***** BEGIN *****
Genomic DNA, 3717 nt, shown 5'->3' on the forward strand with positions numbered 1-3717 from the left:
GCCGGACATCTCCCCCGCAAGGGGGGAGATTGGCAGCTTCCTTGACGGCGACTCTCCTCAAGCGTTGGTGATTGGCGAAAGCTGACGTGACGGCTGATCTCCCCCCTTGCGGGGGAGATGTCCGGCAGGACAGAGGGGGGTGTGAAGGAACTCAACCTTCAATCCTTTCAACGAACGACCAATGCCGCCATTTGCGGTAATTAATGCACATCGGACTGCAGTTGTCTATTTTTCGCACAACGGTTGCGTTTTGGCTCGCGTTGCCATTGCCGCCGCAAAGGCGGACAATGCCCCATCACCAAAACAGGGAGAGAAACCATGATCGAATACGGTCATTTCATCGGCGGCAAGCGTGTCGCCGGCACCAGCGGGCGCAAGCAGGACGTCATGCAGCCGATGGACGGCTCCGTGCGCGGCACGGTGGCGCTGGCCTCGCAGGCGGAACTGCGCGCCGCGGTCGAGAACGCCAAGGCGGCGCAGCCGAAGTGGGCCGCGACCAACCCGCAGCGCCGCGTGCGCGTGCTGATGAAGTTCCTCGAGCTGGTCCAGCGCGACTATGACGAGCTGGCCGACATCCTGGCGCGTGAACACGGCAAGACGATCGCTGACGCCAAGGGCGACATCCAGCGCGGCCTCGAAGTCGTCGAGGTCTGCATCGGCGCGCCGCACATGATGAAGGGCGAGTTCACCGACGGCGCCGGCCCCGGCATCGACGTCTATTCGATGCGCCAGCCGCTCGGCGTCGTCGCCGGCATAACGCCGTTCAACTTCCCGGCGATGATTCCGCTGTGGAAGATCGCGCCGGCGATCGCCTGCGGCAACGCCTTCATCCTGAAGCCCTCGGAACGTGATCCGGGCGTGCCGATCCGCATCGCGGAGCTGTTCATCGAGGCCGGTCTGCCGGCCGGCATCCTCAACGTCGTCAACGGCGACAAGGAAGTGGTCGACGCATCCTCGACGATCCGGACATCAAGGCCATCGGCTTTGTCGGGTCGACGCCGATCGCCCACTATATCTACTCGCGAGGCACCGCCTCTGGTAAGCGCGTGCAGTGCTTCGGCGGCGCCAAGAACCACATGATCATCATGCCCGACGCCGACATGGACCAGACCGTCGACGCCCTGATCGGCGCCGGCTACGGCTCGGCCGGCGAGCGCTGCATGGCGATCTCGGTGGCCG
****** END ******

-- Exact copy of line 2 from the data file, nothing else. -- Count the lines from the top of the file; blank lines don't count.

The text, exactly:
GCCGGACATCTCCCCCGCAAGGGGGGAGATTGGCAGCTTCCTTGACGGCGACTCTCCTCAAGCGTTGGTGATTGGCGAAAGCTGACGTGACGGCTGATCTCCCCCCTTGCGGGGGAGATGTCCGGCAGGACAGAGGGGGGTGTGAAGGAACTCAACCTTCAATCCTTTCAACGAACGACCAATGCCGCCATTTGCGGTAATTAATGCACATCGGACTGCAGTTGTCTATTTTTCGCACAACGGTTGCGTTTTGGCTCGCGTTGCCATTGCCGCCGCAAAGGCGGACAATGCCCCATCACCAAAACAGGGAGAGAAACCATGATCGAATACGGTCATTTCATCGGCGGCAAGCGTGTCGCCGGCACCAGCGGGCGCAAGCAGGACGTCATGCAGCCGATGGACGGCTCCGTGCGCGGCACGGTGGCGCTGGCCTCGCAGGCGGAACTGCGCGCCGCGGTCGAGAACGCCAAGGCGGCGCAGCCGAAGTGGGCCGCGACCAACCCGCAGCGCCGCGTGCGCGTGCTGATGAAGTTCCTCGAGCTGGTCCAGCGCGACTATGACGAGCTGGCCGACATCCTGGCGCGTGAACACGGCAAGACGATCGCTGACGCCAAGGGCGACATCCAGCGCGGCCTCGAAGTCGTCGAGGTCTGCATCGGCGCGCCGCACATGATGAAGGGCGAGTTCACCGACGGCGCCGGCCCCGGCATCGACGTCTATTCGATGCGCCAGCCGCTCGGCGTCGTCGCCGGCATAACGCCGTTCAACTTCCCGGCGATGATTCCGCTGTGGAAGATCGCGCCGGCGATCGCCTGCGGCAACGCCTTCATCCTGAAGCCCTCGGAACGTGATCCGGGCGTGCCGATCCGCATCGCGGAGCTGTTCATCGAGGCCGGTCTGCCGGCCGGCATCCTCAACGTCGTCAACGGCGACAAGGAAGTGGTCGACGCATCCTCGACGATCCGGACATCAAGGCCATCGGCTTTGTCGGGTCGACGCCGATCGCCCACTATATCTACTCGCGAGGCACCGCCTCTGGTAAGCGCGTGCAGTGCTTCGGCGGCGCCAAGAACCACATGATCATCATGCCCGACGCCGACATGGACCAGACCGTCGACGCCCTGATCGGCGCCGGCTACGGCTCGGCCGGCGAGCGCTGCATGGCGATCTCGGTGGCCG